About this item
In the mid-1940s, Sybille Bedford set off from Grand Central Station for Mexico, accompanied by her friend E., a hamper of food and drink (Virginia ham, cherries, watercress, a flute of bread, Portuguese rosé), books, a writing board, and paper. Her resulting travelogue captures the rich and violent beauty of the country as it was then. Bedford doesn’t so much describe Mexico as take the reader there by hand, like a small child, in second-class motor buses over thousands of miles, through arid noons and frigid nights, successions ofcomida corrida, botched excursions to the coast, conversations recorded verbatim, hilarious observations, and fascinating digressions into murky histories. At the heart of the book is the Don Otavio of the title, the travelers’ gracious host, a man of lived rather than recorded history. His hacienda at Lake Chapala is the still, Edenic center of the book, and his garrulous family and friends, what Mexico meant in terms of human experience for S. and E. Published in 1953,A Visit to Don Otavio was an immediate success, “a travel book written by a novelist,” as Bedford described it, establishing her reputation as a nonpareil writer.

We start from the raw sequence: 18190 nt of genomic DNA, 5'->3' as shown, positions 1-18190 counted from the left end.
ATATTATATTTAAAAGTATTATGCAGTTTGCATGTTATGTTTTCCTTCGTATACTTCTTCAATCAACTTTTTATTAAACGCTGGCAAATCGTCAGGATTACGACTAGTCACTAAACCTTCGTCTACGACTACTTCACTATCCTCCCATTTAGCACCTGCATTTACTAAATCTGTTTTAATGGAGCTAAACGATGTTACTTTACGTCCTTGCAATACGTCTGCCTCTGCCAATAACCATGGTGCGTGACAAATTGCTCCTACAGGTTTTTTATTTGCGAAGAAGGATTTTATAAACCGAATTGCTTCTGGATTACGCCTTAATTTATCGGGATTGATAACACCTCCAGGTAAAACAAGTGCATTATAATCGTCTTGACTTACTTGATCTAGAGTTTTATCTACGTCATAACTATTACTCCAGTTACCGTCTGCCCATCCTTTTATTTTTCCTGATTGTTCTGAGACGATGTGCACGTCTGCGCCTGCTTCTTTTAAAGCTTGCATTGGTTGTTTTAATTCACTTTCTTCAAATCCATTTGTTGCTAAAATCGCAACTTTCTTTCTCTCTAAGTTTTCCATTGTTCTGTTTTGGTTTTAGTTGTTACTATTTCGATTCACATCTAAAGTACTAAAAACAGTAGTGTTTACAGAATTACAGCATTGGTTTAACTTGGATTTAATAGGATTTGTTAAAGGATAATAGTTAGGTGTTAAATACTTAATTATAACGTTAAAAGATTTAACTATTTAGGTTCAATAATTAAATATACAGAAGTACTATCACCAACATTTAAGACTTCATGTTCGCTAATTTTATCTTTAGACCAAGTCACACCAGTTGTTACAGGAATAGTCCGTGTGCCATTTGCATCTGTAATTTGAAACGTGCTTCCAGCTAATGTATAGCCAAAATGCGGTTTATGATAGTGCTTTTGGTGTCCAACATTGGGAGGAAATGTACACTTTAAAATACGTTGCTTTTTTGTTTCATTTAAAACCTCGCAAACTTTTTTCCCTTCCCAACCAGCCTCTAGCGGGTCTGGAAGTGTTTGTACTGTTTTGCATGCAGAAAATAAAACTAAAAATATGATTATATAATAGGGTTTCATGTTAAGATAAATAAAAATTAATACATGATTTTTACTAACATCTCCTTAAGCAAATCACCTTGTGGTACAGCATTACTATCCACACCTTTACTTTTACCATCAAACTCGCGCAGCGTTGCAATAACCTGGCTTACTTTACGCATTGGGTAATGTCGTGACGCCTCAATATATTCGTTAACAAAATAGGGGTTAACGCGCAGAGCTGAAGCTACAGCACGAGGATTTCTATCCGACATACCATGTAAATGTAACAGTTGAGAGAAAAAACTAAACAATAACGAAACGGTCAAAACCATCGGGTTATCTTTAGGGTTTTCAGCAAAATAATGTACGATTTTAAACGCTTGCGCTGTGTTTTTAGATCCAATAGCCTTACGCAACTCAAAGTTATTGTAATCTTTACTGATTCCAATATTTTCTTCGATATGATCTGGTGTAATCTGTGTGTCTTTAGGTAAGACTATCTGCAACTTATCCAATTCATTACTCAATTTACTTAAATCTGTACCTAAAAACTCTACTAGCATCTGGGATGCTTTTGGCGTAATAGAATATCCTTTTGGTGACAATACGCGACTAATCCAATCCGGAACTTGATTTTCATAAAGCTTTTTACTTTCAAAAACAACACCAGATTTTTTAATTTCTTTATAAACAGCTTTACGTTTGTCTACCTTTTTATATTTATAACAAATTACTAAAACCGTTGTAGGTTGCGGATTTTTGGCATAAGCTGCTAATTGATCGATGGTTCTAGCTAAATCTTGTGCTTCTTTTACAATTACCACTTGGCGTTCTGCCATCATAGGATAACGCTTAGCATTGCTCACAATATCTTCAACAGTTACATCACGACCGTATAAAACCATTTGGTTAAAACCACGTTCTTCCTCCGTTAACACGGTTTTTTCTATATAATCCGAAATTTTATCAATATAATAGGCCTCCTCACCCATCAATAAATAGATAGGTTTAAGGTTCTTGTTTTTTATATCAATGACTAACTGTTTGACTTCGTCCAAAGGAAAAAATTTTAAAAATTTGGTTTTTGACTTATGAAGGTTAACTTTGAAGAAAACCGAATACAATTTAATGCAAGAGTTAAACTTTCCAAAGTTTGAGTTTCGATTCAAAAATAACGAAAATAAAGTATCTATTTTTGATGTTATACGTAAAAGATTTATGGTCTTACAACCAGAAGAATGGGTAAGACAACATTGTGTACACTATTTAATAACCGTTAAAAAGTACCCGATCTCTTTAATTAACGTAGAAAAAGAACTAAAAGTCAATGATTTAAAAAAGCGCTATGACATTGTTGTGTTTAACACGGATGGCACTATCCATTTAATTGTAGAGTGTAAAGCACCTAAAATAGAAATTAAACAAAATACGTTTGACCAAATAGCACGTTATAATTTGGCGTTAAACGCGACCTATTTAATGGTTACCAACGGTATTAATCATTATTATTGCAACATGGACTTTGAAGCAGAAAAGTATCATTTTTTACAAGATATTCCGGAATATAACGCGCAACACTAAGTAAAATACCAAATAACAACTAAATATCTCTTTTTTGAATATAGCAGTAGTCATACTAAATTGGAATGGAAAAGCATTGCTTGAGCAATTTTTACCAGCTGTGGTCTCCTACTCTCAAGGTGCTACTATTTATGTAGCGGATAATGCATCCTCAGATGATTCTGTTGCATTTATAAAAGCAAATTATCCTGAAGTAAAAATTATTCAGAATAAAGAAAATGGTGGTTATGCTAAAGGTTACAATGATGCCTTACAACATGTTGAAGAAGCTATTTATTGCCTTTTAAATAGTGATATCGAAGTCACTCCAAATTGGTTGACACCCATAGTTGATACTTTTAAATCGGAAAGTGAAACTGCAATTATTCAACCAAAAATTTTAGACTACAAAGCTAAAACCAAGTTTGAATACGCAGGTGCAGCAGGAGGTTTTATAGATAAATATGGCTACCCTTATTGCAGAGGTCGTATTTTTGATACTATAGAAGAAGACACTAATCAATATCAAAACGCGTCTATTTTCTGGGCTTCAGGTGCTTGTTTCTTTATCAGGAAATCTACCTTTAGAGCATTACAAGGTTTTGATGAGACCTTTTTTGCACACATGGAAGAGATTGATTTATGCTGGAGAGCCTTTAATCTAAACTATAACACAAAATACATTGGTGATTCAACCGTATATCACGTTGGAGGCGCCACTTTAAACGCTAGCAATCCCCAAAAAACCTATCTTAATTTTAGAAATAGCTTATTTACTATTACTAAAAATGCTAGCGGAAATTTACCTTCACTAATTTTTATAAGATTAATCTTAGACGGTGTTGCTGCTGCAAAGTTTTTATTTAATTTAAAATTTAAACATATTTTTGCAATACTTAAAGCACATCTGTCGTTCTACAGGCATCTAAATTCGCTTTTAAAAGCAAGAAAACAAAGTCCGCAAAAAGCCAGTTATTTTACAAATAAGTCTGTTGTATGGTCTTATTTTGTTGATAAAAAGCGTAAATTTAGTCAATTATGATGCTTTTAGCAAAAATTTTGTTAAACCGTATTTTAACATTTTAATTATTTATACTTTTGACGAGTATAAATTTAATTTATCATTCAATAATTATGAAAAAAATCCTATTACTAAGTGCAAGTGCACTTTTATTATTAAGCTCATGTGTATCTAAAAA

Number of Pages: 368
Genre: Biography + Autobiography, Travel
Sub-Genre: Mexico, Travel
Series Title: New York Review Books Classics
Publisher: Random House Inc
Author: Sybille Bedford
Street Date: June 21, 2016
Item Number (DPCI): 248-19-8678
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